Try getting a job in a touristy place where you’re likely to need English skills to talk to visitors — for example, a job as a tour guide around your city, or a job in a restaurant popular with tourists. This will give you valuable practice at speaking English and will put you in situations in which you have no choice but to speak it. If that’s not possible, you could try volunteering for an English-speaking helpline or charity.
19. Watch English TV and films
Watching English-speaking television programmes is a fun way of picking up more new words and phrases at the same time as helping to familiarise yourself with how English sounds (and learning to understand different dialects). You could start by using subtitles in your own language, and then when you start picking up more, switch the subtitles off. If you’re feeling particularly confident, why not try a cinema trip to see an English-speaking film? If it helps, try seeing the film in your own language first, so that you know what’s going on, and then you’ll be able to make more sense of what’s being said in English.
20. Listen to English radio
Having the radio on in the background is a good way of tuning in to the sounds of the English language, and you may be surprised at how much you can pick up without even realising it. The news might be a good place to start, particularly if you already know the story, as you’ll be able to make sense of what the words mean more easily. The added benefit of listening to the news is its immediacy — if you don’t understand it straightaway, the story will come and go before you’ve had a chance to digest it.
21. Make the most of your travel time
Invest in an audio English course, such as those designed for iPods, and listen when you’re on the bus or train or in the car. This will help develop your pronunciation skills as well as introducing you to helpful phrases.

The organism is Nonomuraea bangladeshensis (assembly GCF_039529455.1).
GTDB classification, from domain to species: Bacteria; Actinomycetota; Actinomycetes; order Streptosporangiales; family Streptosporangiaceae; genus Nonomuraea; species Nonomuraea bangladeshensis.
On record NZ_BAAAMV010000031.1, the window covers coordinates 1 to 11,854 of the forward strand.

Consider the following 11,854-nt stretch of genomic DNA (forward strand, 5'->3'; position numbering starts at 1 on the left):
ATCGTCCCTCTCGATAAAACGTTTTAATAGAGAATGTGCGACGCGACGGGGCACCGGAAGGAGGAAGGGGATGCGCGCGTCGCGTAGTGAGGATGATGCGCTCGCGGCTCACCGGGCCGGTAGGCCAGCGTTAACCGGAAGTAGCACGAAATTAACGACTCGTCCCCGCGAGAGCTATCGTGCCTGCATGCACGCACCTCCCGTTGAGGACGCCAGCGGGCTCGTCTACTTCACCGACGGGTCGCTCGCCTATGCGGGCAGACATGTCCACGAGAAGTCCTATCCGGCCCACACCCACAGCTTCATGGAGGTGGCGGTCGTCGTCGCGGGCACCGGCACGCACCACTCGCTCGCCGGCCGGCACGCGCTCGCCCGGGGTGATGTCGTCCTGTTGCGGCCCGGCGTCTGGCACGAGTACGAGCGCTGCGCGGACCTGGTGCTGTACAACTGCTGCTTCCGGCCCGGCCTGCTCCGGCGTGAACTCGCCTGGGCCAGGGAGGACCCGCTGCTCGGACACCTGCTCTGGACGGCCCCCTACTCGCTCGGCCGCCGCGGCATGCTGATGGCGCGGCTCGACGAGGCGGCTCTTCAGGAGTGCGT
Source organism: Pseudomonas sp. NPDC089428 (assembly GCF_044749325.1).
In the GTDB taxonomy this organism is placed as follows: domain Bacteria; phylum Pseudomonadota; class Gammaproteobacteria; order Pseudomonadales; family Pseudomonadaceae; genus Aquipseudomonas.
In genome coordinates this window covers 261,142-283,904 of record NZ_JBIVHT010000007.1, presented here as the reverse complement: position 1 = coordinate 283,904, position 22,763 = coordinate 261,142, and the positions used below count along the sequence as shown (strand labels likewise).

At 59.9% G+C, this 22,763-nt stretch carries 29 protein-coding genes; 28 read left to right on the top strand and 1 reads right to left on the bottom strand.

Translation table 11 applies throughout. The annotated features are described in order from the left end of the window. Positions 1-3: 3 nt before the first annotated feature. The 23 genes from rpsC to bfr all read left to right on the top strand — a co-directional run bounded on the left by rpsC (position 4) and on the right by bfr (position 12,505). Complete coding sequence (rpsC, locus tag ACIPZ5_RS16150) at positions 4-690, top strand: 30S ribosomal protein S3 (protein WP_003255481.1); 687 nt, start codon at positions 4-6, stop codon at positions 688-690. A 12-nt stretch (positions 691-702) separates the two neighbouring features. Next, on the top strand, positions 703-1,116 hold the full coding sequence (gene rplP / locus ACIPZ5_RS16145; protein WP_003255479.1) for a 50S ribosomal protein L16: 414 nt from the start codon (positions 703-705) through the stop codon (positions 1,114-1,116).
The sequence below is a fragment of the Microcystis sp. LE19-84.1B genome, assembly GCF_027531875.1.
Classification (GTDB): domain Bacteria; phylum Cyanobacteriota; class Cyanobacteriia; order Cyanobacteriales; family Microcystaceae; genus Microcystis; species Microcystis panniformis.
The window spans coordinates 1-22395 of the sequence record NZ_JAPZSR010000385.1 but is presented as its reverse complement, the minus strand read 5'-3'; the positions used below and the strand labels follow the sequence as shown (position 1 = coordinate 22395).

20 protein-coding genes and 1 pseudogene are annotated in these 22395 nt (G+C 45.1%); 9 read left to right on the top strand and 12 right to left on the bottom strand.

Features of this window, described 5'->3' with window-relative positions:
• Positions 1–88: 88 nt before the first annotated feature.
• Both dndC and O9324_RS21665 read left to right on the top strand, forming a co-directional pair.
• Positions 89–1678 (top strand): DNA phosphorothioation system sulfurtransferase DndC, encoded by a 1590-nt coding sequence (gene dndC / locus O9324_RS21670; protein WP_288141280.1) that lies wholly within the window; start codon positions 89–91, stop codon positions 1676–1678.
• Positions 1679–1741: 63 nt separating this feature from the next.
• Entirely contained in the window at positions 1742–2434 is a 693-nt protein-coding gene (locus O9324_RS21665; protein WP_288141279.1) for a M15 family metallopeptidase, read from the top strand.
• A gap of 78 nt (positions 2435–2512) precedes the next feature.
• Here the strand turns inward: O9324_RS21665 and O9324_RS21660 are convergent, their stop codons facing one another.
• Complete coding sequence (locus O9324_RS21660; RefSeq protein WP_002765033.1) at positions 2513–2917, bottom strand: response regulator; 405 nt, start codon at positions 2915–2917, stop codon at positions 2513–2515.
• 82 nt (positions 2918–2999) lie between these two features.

22. Use Google in English
When you’re searching for things on the internet, try going to Google.co.uk instead of your native language. This will force you to find the results you’re looking for in English, and using English will slowly start to become a habit.
23. Adorn your room with flashcards
Decorate your room with flashcards containing things you need to learn, so that you’re constantly exposed to the words, phrases and grammar you should be memorising. On the mirror you use to get presentable in the morning, on your wardrobe door, next to your bed — anywhere you’re likely to see them on a daily basis.
24. Read a favourite book in English before bed
If you’re serious about learning English fast, even bedtime can be given over to making progress. Pick one of your favourite books and buy the English version. Each night when you go to bed, try and read a few pages, and keep a dictionary next to your bed for any words you don’t understand. That way, not only do you have a head-start because it’s a book you already love, but English will be the last thing you think about before you go to sleep — and it’s when you’re sleeping that the brain works hard to store all the new words, phrases and grammar you’ve picked up, converting this valuable new knowledge from short-term to long-term memory.
We think you might like our final tip, so we’ve saved the best until last.
Image shows the Radcliffe Camera in Oxford, with magnolia in bloom beside it.
Why not come and practise your English here in Oxford?
One of the best things you can do to accelerate your progress in learning English is to visit the U.K., or another English-speaking country such as the U.S.A., Australia or New Zealand. Go for at least a couple of weeks, see all the famous sights and throw yourself into situations in which you’ll need to speak English with the locals, or at least hear and understand it. That could be in restaurants and bars, going on English-speaking tours of famous landmarks, visiting museums and reading information about the exhibits in English, going to the cinema — you name it. See as much of the country as you can, and get used to the sounds of different regional dialects.
We hope you’ve found these tips useful, and that they’ll help you make your English studies more enjoyable as well as advancing your progress. Learning any new language can seem a struggle at times, but we’re sure that if you follow our tips, you’ll soon be speaking English confidently and fluently.